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Estimate the growth of vines using a system that measures infrared radiation emision

Elhuyar Fundazioa

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IMAGE: Neiker-Tecnalia estimates the growth of vines using an innovative system that measures their infrared radiation emission view more

Credit: Neiker-Tecnalia

This news release is available in Spanish.

Obtaining detailed maps on vegetative growth is essential for wineries and so is the knowledge about the reasons for these differences in vigour; and soil properties constitute one of these reasons. The study was conducted at a vineyard located in Gernika (Bizkaia) and owned by Bodegas Itsasmendi as part of a project on agricultural innovation funded through the Berriker call of the Department for Economic Development and Competitiveness of the Government of the Basque Autonomous Community. The conclusions will provide the winery located in Bizkaia with detailed knowledge about its plantation, as well as other benefits. This information is very important when certain decisive processes take place, such as the selecting of the grapes that will form part of the various wines that are produced.

To carry out the research, the Neiker-Tecnalia specialists used a multispectral camera and took measurements all over the plot of land in the study. The equipment picks up the electromagnetic bands that the vines reflect in the near infrared and red and, by means of a formula, estimates the state of the plant. Using the data obtained, the technicians produced a "vigour map" of the plot of land being studied and specified three differentiated areas according to the NDVI.

The next step in the research consisted of looking to see whether there were any differences in terms of yield and quality in the three areas that had been specified. That way, it was possible to verify that the vines in the area identified by the NDVI as displaying the greatest vigour obtained a yield of 40% higher than those in the area of least vigour. As regards quality, the grapes in the area of higher vegetative growth were found to produce a must with increased acidity and lower quality. It was also verified that the area of greatest vigour produced a larger quantity of wood prunings.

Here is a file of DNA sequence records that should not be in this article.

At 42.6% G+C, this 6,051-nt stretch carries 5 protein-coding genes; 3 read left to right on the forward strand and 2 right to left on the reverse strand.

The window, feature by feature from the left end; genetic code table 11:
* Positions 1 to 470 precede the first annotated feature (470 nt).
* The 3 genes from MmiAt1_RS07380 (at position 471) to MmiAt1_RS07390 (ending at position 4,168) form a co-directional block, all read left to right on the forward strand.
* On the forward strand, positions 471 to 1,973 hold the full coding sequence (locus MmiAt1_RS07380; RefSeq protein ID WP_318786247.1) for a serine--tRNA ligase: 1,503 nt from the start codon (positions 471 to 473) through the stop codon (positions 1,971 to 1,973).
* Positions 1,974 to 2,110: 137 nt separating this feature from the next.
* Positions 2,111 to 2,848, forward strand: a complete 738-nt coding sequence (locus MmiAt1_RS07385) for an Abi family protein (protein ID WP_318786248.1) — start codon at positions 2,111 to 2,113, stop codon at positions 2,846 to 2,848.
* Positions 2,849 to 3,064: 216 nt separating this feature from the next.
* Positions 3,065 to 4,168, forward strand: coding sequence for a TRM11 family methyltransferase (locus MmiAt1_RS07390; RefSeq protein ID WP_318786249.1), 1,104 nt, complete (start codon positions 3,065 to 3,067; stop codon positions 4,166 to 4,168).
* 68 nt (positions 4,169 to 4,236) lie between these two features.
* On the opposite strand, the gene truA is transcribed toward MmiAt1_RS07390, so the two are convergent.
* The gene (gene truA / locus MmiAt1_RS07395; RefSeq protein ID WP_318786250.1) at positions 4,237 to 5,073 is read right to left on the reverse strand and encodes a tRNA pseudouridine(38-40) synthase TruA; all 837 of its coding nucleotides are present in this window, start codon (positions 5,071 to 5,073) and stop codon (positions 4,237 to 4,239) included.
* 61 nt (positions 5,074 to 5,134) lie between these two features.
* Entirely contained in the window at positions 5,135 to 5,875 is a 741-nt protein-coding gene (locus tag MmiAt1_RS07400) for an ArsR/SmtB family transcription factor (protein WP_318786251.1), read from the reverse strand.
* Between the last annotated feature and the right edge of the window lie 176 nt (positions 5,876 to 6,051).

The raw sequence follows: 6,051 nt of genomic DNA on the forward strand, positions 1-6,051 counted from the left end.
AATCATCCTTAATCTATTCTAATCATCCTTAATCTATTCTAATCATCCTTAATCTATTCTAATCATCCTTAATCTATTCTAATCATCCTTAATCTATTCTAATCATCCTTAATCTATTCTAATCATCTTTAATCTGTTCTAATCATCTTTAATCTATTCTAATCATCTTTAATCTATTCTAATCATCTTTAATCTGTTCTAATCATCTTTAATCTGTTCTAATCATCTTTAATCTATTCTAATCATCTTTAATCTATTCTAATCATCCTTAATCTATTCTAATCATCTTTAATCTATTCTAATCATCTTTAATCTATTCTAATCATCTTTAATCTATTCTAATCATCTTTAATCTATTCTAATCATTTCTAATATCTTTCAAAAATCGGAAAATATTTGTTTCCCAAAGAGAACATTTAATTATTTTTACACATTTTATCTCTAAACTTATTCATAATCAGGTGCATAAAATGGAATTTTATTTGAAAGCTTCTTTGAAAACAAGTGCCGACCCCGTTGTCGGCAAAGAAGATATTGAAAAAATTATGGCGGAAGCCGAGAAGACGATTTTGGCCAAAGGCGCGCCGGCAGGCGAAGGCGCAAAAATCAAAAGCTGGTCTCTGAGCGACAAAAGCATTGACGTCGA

These differences in terms of vegetation, production and quality are largely determined by the soil properties, above all in this case in which the plant material, the climate and agronomic practices are similar across the whole plot of land. So when studying the soil it is possible to appreciate that the area of greatest vigour is the one that has better soil aeration and therefore allows greater root development and, as a result, better vegetative development especially during the years in which rainfall is high.

The results obtained highlight the effectiveness of the NDVI as a means of measuring vine growth. Thanks to the research conducted by Neiker-Tecnalia, the winery now has more knowledge about its vineyard in terms of the plants and the soil in which they are established. This will help it to make wiser decisions in terms of agronomic practices, and also to classify the grapes into different qualities in a more reasoned, effective way.

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